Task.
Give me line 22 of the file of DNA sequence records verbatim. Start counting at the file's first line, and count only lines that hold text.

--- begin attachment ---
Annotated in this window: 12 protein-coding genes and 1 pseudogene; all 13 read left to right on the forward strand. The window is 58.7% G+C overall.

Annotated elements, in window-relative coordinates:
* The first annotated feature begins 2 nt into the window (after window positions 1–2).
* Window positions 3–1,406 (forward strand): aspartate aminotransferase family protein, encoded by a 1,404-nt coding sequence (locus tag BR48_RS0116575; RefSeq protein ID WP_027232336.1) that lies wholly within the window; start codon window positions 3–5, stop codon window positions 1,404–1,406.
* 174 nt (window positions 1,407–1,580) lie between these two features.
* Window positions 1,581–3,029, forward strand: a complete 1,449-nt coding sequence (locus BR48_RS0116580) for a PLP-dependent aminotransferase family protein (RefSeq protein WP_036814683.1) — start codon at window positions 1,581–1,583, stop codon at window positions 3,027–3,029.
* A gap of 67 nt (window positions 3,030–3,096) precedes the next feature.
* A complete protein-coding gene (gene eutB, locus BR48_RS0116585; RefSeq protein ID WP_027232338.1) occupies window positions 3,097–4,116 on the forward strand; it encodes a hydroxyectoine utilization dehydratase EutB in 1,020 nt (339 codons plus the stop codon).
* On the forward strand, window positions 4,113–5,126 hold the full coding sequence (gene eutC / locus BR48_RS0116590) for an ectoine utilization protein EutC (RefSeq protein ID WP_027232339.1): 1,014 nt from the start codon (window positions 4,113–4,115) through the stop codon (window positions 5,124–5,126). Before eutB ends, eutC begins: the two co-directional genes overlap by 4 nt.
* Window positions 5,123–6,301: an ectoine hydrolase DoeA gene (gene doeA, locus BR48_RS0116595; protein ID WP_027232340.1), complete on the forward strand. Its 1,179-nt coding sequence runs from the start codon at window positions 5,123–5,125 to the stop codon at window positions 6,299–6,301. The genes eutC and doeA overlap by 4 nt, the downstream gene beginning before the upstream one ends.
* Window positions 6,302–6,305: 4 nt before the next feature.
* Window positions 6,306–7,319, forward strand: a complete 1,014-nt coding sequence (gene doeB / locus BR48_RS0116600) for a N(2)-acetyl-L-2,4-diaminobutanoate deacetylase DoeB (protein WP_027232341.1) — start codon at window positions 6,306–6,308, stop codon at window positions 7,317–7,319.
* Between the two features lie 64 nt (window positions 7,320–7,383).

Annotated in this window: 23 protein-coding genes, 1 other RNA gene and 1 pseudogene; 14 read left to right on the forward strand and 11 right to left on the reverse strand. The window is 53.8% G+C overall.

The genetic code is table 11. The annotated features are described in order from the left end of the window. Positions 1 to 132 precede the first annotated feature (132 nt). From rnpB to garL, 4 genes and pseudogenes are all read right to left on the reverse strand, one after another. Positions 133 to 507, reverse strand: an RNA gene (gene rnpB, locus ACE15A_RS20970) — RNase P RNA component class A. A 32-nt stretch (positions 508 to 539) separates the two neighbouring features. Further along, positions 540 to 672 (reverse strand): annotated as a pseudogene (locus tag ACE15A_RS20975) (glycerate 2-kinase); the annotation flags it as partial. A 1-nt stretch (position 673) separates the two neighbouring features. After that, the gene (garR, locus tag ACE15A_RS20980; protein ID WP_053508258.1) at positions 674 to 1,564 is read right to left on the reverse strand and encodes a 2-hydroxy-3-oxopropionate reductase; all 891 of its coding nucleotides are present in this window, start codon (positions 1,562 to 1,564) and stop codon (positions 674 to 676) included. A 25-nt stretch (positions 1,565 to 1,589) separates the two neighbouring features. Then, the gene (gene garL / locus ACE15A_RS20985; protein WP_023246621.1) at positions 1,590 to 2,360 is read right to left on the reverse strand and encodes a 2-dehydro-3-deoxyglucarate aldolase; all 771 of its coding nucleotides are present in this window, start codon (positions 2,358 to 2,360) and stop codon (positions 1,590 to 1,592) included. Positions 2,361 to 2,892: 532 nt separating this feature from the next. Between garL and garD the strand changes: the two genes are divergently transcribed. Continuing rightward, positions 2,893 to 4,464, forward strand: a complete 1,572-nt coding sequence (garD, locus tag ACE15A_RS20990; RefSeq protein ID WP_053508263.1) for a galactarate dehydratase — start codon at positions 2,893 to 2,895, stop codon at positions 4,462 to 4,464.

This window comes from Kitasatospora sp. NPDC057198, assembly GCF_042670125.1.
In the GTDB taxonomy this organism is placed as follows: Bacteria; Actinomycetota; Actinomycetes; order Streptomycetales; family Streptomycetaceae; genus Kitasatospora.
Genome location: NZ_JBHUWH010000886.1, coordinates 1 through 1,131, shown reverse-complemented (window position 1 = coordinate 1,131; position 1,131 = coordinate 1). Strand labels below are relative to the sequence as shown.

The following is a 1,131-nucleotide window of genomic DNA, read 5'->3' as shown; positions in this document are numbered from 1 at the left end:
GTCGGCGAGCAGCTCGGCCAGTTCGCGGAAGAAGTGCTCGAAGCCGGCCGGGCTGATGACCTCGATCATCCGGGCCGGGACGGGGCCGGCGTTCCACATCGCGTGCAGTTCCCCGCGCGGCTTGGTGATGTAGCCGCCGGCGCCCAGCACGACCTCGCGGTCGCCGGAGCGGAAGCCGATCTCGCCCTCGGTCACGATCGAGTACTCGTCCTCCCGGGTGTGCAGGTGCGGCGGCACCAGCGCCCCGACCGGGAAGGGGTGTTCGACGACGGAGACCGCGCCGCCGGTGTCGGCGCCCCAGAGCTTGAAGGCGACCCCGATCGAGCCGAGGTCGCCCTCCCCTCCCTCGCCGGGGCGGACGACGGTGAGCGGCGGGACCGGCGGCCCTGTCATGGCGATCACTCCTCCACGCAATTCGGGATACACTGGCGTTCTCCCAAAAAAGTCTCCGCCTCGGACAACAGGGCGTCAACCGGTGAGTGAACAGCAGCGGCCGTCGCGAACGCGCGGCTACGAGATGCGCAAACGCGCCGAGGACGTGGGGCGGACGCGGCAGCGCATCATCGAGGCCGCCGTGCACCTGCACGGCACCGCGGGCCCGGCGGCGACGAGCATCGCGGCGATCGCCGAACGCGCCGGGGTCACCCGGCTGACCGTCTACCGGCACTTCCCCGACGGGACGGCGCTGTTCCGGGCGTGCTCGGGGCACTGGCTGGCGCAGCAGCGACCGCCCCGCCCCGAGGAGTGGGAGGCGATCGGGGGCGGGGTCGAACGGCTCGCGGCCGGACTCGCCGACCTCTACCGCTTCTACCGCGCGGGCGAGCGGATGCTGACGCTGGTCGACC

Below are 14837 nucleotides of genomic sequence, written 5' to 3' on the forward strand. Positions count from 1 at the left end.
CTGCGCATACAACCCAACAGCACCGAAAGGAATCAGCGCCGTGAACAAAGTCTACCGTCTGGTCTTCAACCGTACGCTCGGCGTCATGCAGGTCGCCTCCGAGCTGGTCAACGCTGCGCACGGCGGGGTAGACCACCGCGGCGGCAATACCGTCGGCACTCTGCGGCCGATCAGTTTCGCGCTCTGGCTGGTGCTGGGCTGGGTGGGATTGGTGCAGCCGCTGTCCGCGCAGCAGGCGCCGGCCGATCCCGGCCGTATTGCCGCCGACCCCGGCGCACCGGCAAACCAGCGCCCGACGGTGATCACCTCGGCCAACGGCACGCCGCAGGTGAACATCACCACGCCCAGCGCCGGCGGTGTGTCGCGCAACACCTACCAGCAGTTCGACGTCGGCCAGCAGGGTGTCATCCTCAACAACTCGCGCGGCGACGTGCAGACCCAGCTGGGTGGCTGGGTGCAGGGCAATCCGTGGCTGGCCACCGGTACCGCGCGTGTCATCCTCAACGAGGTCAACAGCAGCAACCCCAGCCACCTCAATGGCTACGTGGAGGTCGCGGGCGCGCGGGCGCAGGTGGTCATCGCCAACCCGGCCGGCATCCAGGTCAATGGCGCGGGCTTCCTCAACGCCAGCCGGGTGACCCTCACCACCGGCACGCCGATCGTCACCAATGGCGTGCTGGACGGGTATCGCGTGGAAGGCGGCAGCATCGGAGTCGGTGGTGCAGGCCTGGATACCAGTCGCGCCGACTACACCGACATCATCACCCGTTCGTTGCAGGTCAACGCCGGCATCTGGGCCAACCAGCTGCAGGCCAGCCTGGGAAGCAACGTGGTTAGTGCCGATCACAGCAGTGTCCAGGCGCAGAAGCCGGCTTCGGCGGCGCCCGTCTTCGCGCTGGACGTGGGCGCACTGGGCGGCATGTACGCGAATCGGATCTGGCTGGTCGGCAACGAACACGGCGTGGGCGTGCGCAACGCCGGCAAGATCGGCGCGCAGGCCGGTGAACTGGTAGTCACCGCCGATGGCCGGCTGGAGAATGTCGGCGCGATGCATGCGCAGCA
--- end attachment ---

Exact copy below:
CTGCGCATACAACCCAACAGCACCGAAAGGAATCAGCGCCGTGAACAAAGTCTACCGTCTGGTCTTCAACCGTACGCTCGGCGTCATGCAGGTCGCCTCCGAGCTGGTCAACGCTGCGCACGGCGGGGTAGACCACCGCGGCGGCAATACCGTCGGCACTCTGCGGCCGATCAGTTTCGCGCTCTGGCTGGTGCTGGGCTGGGTGGGATTGGTGCAGCCGCTGTCCGCGCAGCAGGCGCCGGCCGATCCCGGCCGTATTGCCGCCGACCCCGGCGCACCGGCAAACCAGCGCCCGACGGTGATCACCTCGGCCAACGGCACGCCGCAGGTGAACATCACCACGCCCAGCGCCGGCGGTGTGTCGCGCAACACCTACCAGCAGTTCGACGTCGGCCAGCAGGGTGTCATCCTCAACAACTCGCGCGGCGACGTGCAGACCCAGCTGGGTGGCTGGGTGCAGGGCAATCCGTGGCTGGCCACCGGTACCGCGCGTGTCATCCTCAACGAGGTCAACAGCAGCAACCCCAGCCACCTCAATGGCTACGTGGAGGTCGCGGGCGCGCGGGCGCAGGTGGTCATCGCCAACCCGGCCGGCATCCAGGTCAATGGCGCGGGCTTCCTCAACGCCAGCCGGGTGACCCTCACCACCGGCACGCCGATCGTCACCAATGGCGTGCTGGACGGGTATCGCGTGGAAGGCGGCAGCATCGGAGTCGGTGGTGCAGGCCTGGATACCAGTCGCGCCGACTACACCGACATCATCACCCGTTCGTTGCAGGTCAACGCCGGCATCTGGGCCAACCAGCTGCAGGCCAGCCTGGGAAGCAACGTGGTTAGTGCCGATCACAGCAGTGTCCAGGCGCAGAAGCCGGCTTCGGCGGCGCCCGTCTTCGCGCTGGACGTGGGCGCACTGGGCGGCATGTACGCGAATCGGATCTGGCTGGTCGGCAACGAACACGGCGTGGGCGTGCGCAACGCCGGCAAGATCGGCGCGCAGGCCGGTGAACTGGTAGTCACCGCCGATGGCCGGCTGGAGAATGTCGGCGCGATGCATGCGCAGCA